Milk called antidote to bone-thinning effect of coffee

January 26, 1994|By New York Times News Service

Women who drink at least one glass of milk each day throughout their adult lives can largely counter the bone-thinning effects of a lifetime of coffee drinking, according to a new study of 980 women past menopause.

The study, conducted by Dr. Elizabeth Barrett-Connor and colleagues at the University of California at San Diego, showed that in women who do not drink milk, a lifetime habit of drinking as little as two cups a day of coffee containing caffeine results in a significant decline in bone density as they get older.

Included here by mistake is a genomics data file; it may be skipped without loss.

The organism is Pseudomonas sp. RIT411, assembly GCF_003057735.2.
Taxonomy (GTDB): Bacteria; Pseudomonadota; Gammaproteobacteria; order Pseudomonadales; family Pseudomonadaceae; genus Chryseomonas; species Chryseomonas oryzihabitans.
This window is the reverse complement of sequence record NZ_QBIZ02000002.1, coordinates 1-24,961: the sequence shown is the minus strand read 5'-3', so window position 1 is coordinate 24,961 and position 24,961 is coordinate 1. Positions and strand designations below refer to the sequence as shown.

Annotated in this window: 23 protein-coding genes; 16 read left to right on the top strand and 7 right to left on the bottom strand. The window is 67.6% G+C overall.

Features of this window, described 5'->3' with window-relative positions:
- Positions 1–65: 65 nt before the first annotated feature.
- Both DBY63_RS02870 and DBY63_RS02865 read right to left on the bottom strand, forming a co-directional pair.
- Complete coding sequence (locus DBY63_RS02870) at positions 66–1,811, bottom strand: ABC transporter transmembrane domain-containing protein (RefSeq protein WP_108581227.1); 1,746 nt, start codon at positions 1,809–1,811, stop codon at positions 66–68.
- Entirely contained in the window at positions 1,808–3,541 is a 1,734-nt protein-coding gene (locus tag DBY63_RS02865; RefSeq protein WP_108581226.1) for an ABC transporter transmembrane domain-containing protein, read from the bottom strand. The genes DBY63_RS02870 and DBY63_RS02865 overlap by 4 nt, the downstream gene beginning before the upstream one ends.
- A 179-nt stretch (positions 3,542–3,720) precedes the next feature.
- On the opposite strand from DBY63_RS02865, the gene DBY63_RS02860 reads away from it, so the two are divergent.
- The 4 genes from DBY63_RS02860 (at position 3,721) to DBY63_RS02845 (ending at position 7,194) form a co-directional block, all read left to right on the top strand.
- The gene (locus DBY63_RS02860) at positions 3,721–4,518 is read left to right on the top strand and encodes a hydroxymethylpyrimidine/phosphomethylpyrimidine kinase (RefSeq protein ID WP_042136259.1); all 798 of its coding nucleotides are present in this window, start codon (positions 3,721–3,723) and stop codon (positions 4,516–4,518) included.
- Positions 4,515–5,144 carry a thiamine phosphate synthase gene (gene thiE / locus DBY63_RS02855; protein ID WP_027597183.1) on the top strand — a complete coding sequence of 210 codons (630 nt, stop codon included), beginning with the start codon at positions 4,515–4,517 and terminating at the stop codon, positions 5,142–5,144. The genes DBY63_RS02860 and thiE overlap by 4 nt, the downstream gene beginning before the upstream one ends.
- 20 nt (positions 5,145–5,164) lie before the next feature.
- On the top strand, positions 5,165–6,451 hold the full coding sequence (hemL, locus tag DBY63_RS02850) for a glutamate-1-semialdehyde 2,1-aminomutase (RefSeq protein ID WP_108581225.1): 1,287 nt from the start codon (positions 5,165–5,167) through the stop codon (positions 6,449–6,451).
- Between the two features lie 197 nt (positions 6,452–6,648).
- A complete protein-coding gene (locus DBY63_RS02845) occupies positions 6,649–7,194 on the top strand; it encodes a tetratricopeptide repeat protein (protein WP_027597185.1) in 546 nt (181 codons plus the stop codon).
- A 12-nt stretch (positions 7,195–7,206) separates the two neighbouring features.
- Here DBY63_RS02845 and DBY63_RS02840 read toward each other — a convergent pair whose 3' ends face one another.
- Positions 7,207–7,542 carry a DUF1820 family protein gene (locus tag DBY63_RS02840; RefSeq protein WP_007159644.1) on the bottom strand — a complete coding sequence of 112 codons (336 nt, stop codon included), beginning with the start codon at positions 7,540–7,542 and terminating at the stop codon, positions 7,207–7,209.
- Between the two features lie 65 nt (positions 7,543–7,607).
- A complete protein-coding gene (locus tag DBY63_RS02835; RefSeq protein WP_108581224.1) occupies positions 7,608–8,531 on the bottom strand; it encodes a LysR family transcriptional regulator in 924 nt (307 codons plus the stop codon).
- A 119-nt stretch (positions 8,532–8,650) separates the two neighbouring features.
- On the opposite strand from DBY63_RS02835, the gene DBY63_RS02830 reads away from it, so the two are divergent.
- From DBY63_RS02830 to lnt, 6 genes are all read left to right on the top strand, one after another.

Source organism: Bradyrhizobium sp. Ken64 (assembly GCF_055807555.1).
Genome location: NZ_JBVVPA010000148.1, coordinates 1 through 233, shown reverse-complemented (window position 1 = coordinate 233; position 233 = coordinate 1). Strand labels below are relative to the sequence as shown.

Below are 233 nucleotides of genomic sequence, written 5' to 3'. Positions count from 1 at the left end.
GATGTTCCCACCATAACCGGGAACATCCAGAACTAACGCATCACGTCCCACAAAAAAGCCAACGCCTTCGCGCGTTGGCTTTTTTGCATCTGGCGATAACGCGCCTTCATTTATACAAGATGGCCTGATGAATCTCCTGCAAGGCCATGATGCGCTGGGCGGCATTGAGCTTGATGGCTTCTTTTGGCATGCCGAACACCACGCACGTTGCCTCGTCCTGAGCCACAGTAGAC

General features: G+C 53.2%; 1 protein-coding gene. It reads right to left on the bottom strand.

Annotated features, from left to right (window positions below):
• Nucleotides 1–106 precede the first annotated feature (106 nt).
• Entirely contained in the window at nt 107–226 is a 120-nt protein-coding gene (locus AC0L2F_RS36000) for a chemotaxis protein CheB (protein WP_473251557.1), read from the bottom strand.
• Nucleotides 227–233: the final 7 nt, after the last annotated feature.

Such a decline, the hallmark of osteoporosis, which is epidemic among older women, can place them at risk of suffering debilitating and sometimes life-threatening fractures. Previous studies have linked coffee drinking to an increased risk of hip fractures.

The new finding, published in today's issue of the Journal of the American Medical Association, also strongly suggests that increasing calcium intake through supplements in middle age or beyond is not adequate to offset the bone loss induced by a lifetime of coffee drinking.

Rather, it appears that the effects of coffee drinking on bone density must be countered by appropriate calcium intake throughout life.

The researchers emphasized that their finding did not mean that a single glass of milk each day was sufficient to protect one's bones. Eight ounces of milk supplies only about one-third of the daily recommended intake of calcium for adults.

In general the researchers found that the more coffee women drank, the less milk they consumed.

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